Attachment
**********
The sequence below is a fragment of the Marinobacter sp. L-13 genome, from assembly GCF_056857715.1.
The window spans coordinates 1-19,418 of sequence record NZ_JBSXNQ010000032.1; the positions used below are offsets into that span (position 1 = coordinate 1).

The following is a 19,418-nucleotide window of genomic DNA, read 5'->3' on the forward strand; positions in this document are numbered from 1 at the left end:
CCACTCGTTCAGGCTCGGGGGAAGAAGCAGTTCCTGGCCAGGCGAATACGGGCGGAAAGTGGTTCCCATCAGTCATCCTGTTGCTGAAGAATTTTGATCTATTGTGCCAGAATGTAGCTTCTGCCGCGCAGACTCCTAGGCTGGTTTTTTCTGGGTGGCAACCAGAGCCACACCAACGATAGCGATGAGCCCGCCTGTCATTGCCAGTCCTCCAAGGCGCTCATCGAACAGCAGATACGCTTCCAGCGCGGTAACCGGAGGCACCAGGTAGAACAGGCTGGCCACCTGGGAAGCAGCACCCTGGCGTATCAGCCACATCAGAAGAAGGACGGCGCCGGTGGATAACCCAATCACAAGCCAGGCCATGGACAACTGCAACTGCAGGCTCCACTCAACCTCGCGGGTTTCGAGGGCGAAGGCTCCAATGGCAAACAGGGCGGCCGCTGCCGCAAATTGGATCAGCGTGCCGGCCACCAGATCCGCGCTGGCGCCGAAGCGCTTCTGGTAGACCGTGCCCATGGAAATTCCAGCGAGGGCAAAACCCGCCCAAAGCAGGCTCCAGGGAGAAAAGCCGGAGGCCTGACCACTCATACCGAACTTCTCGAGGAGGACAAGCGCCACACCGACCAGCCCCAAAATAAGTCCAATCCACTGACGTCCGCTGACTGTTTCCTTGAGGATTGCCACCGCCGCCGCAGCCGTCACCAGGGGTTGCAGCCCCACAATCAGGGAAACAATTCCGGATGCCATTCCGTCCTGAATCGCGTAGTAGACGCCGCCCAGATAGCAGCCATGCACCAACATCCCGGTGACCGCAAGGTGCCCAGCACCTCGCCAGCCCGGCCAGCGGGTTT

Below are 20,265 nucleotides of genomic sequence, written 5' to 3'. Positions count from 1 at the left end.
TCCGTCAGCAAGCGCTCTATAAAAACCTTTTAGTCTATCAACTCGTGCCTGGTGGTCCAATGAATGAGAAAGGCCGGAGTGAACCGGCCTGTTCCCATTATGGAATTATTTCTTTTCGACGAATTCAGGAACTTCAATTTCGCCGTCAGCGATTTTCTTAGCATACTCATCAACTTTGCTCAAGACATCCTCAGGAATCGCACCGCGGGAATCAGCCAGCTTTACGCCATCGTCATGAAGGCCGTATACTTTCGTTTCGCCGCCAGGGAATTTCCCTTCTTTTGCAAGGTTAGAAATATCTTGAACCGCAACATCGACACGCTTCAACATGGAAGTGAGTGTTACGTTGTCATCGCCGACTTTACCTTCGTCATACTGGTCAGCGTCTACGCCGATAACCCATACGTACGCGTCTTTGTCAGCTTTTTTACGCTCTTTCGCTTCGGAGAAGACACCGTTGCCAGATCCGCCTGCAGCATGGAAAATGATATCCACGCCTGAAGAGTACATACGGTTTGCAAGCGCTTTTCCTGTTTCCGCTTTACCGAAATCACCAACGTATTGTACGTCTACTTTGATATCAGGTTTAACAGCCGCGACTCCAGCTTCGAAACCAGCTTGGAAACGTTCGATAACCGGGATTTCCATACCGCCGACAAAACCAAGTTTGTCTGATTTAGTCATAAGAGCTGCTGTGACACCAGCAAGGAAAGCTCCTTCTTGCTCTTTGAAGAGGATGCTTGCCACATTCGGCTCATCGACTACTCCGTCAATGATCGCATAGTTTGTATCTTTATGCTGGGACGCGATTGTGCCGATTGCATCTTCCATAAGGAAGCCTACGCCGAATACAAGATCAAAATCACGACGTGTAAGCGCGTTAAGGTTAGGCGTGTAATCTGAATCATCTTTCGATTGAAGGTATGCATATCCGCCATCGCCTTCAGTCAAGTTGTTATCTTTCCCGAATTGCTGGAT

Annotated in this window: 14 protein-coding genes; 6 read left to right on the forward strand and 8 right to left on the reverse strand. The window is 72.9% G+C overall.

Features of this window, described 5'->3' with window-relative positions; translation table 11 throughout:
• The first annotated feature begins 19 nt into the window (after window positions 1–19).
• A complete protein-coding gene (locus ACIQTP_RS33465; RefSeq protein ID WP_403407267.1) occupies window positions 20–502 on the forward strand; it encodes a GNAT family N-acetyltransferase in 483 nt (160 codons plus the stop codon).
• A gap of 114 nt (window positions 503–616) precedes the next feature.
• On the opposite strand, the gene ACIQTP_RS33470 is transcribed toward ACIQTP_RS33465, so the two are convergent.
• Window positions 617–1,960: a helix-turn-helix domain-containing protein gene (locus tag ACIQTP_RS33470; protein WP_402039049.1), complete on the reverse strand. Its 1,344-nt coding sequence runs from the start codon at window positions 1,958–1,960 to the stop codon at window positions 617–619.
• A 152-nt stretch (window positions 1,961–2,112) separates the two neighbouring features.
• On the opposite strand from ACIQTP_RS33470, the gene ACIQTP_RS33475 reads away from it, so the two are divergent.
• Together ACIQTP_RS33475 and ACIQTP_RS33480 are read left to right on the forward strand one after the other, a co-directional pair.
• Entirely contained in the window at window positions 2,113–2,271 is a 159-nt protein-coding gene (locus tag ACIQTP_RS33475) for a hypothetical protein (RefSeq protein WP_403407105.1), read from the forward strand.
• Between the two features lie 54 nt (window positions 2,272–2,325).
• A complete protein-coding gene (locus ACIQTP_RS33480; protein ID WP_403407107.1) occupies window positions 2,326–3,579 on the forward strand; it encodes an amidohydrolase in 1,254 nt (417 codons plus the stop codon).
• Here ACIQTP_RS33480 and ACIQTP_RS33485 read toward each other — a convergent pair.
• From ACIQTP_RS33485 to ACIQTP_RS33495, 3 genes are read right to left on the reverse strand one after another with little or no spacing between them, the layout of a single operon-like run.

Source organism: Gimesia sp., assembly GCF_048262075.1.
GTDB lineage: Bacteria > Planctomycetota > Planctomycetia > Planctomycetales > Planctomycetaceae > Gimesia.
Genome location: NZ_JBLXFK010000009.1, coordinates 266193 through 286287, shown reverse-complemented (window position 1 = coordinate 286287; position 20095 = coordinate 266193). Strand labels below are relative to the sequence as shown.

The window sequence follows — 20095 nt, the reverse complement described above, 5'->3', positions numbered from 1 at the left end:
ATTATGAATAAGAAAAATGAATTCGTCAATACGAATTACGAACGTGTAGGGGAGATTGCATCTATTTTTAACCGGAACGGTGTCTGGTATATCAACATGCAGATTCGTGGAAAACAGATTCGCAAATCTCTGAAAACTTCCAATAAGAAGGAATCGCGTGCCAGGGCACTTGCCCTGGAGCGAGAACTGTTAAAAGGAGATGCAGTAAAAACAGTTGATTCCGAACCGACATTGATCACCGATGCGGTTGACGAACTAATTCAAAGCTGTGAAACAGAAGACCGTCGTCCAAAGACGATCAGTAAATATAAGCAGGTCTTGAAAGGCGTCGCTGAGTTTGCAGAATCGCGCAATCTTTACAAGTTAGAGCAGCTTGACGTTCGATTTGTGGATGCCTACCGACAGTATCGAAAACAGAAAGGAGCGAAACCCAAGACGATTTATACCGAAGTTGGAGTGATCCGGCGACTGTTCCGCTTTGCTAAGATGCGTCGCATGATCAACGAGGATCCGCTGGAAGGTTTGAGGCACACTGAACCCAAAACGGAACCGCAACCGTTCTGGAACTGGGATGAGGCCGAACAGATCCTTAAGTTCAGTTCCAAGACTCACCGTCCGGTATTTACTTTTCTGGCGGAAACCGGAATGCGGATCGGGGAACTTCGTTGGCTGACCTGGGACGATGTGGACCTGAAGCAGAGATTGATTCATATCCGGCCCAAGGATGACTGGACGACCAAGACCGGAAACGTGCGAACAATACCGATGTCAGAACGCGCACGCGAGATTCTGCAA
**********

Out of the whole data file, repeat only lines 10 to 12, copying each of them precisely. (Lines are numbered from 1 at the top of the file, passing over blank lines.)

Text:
• A complete protein-coding gene (locus ACIQTP_RS33465; RefSeq protein ID WP_403407267.1) occupies window positions 20–502 on the forward strand; it encodes a GNAT family N-acetyltransferase in 483 nt (160 codons plus the stop codon).
• A gap of 114 nt (window positions 503–616) precedes the next feature.
• On the opposite strand, the gene ACIQTP_RS33470 is transcribed toward ACIQTP_RS33465, so the two are convergent.